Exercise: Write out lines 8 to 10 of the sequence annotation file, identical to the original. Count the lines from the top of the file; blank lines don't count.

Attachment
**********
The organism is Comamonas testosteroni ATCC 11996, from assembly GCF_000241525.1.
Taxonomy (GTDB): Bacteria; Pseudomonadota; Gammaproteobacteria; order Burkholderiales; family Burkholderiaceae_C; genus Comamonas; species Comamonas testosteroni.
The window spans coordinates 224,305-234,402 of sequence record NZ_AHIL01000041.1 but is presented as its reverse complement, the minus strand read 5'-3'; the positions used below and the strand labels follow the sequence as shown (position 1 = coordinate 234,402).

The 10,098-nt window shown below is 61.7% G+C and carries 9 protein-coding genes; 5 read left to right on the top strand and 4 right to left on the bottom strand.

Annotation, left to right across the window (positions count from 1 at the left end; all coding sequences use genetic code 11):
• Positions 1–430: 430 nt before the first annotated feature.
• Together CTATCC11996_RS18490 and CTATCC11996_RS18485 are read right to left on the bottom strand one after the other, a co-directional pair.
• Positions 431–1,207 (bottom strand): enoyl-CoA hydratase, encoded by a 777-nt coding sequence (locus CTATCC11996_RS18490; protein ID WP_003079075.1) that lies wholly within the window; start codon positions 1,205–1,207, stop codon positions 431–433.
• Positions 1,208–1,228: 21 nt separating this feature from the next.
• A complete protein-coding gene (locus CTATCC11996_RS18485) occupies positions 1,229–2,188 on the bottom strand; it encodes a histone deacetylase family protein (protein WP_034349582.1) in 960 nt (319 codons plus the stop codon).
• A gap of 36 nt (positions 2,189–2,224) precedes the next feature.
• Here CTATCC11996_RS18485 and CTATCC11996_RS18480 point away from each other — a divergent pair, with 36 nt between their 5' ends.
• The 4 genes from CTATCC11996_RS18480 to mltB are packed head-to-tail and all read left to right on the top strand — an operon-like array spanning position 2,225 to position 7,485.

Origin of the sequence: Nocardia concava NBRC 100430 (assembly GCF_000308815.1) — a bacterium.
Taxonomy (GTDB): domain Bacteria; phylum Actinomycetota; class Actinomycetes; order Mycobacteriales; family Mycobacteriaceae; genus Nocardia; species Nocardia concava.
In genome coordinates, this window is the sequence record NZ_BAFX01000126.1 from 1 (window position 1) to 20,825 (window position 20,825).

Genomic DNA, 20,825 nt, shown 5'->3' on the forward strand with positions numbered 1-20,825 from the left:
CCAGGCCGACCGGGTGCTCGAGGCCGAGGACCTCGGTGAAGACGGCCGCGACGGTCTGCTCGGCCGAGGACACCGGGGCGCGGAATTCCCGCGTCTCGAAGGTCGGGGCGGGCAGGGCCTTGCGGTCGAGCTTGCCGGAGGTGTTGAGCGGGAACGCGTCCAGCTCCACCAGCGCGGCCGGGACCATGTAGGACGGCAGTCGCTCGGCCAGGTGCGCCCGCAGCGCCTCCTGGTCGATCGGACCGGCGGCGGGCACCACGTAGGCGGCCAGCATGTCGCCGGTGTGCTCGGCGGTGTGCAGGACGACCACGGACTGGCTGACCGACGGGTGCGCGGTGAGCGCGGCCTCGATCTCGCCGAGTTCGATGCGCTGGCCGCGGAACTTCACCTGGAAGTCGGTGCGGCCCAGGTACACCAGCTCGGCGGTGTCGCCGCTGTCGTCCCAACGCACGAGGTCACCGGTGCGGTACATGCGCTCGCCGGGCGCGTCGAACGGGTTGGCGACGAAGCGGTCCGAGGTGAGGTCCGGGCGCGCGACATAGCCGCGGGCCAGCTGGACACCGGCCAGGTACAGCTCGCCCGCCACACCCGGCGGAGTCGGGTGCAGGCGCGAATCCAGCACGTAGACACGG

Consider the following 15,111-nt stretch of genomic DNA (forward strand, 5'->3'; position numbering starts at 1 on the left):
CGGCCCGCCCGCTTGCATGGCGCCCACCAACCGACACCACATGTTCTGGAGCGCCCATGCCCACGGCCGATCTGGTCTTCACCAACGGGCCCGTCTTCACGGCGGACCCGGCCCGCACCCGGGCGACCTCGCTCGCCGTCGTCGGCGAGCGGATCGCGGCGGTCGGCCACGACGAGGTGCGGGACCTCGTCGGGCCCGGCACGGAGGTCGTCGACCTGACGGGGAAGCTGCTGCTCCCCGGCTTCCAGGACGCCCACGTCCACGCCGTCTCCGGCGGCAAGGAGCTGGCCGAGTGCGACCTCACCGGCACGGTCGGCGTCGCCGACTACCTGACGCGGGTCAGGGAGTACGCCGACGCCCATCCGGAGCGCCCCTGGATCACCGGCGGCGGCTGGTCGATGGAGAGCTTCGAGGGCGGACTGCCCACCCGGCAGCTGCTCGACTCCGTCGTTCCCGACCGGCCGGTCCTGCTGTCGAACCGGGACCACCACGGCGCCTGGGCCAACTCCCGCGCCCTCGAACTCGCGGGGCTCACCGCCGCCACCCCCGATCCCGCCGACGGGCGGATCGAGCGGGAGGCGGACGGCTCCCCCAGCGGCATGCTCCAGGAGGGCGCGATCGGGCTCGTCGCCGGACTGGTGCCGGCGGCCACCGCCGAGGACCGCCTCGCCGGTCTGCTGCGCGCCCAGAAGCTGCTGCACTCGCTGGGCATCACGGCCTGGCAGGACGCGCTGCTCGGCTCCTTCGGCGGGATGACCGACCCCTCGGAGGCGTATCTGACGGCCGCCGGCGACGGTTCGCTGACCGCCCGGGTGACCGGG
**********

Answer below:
• Positions 431–1,207 (bottom strand): enoyl-CoA hydratase, encoded by a 777-nt coding sequence (locus CTATCC11996_RS18490; protein ID WP_003079075.1) that lies wholly within the window; start codon positions 1,205–1,207, stop codon positions 431–433.
• Positions 1,208–1,228: 21 nt separating this feature from the next.
• A complete protein-coding gene (locus CTATCC11996_RS18485) occupies positions 1,229–2,188 on the bottom strand; it encodes a histone deacetylase family protein (protein WP_034349582.1) in 960 nt (319 codons plus the stop codon).